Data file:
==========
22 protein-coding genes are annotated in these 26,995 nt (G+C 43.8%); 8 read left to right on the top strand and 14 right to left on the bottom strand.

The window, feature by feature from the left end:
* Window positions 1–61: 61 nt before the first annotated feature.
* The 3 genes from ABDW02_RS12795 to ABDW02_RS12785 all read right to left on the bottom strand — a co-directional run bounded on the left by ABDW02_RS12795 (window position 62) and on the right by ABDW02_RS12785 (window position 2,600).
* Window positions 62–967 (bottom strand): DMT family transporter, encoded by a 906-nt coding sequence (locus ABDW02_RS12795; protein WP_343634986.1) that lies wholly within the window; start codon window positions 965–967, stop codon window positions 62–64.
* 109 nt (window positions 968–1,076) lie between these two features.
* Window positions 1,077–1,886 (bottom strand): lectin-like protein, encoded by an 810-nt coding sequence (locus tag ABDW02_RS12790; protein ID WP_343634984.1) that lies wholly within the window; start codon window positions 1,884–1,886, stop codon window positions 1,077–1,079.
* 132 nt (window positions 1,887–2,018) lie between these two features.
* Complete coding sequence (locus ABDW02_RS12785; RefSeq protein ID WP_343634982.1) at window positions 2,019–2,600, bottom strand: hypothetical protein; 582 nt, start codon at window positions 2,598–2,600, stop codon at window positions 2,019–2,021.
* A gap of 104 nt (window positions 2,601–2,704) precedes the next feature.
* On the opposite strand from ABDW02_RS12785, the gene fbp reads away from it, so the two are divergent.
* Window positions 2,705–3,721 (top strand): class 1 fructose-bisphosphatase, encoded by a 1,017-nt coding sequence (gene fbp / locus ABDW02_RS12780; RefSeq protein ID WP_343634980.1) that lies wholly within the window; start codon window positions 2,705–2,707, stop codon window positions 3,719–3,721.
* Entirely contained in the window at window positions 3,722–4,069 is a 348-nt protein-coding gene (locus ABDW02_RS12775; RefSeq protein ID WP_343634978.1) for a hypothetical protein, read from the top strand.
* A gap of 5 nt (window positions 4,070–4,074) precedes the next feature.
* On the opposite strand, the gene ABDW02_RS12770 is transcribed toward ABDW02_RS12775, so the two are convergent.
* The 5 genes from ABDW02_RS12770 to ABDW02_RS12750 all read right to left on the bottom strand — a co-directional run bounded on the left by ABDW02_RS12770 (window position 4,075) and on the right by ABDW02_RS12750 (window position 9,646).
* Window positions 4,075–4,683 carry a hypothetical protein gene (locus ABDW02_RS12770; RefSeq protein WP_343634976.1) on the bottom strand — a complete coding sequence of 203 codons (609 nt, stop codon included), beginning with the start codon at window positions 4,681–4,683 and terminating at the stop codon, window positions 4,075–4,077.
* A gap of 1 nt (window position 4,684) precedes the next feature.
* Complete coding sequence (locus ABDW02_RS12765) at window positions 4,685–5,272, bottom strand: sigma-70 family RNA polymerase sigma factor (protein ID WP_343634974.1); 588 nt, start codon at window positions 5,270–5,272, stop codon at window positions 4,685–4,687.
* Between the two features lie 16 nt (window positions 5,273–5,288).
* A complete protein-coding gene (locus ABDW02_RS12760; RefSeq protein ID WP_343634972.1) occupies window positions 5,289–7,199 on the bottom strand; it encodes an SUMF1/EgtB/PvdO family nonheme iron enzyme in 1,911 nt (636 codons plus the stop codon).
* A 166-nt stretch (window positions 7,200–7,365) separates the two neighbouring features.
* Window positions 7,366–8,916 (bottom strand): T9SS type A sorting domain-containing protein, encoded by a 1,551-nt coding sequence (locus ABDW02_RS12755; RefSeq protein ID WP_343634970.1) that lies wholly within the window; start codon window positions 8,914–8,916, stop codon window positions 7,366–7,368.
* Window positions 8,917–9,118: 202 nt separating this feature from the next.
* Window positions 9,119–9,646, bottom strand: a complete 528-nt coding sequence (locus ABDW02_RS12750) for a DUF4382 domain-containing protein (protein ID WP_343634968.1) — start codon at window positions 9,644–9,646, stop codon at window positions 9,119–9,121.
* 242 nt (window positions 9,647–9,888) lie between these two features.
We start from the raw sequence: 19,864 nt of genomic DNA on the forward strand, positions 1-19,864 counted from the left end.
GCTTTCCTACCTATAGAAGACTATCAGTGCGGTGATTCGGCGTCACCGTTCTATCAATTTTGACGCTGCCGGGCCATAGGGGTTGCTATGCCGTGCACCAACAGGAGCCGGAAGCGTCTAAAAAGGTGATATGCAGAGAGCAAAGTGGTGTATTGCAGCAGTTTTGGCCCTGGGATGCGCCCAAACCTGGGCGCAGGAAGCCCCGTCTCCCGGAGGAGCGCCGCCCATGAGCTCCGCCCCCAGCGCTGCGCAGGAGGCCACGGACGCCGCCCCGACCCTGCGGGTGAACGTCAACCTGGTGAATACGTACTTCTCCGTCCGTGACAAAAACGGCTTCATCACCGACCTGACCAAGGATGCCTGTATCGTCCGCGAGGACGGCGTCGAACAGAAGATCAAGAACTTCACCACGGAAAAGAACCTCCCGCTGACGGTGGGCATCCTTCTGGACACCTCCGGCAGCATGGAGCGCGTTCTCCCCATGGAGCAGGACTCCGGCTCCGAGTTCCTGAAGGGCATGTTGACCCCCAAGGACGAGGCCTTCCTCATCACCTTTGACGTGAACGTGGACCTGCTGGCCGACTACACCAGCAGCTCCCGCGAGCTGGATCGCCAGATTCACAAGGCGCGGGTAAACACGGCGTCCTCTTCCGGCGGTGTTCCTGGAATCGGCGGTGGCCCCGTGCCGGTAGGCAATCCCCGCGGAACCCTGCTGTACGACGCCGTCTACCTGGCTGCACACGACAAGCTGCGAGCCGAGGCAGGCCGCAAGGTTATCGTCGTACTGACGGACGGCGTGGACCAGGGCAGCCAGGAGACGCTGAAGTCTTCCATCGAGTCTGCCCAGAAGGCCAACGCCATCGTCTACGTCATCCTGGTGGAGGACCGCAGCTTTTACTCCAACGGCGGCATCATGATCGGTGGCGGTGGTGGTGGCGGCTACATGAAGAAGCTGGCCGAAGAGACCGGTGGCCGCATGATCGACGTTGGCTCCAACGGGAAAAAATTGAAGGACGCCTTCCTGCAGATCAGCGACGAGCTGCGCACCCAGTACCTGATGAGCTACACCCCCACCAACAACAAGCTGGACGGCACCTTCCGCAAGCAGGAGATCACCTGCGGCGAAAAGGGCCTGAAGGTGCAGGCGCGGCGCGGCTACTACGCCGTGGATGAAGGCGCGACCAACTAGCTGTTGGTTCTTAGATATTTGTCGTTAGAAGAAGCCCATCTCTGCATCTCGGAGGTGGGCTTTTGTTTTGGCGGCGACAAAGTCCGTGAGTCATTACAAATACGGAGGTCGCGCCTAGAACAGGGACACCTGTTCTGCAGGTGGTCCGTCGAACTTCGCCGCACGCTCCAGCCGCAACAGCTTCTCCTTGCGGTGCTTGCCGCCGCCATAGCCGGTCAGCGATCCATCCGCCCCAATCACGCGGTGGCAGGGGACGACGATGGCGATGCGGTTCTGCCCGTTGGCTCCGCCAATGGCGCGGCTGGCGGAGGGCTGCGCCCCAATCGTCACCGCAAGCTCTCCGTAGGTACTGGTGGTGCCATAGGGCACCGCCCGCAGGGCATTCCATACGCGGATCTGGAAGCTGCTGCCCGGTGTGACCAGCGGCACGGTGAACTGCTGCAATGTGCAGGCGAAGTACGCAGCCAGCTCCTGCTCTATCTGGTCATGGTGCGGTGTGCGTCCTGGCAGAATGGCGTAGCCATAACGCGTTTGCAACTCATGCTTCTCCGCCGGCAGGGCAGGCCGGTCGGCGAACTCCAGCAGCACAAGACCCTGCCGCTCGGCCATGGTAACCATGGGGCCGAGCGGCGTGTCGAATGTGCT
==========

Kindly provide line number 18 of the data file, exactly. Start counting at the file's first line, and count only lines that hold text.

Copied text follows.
* A gap of 1 nt (window position 4,684) precedes the next feature.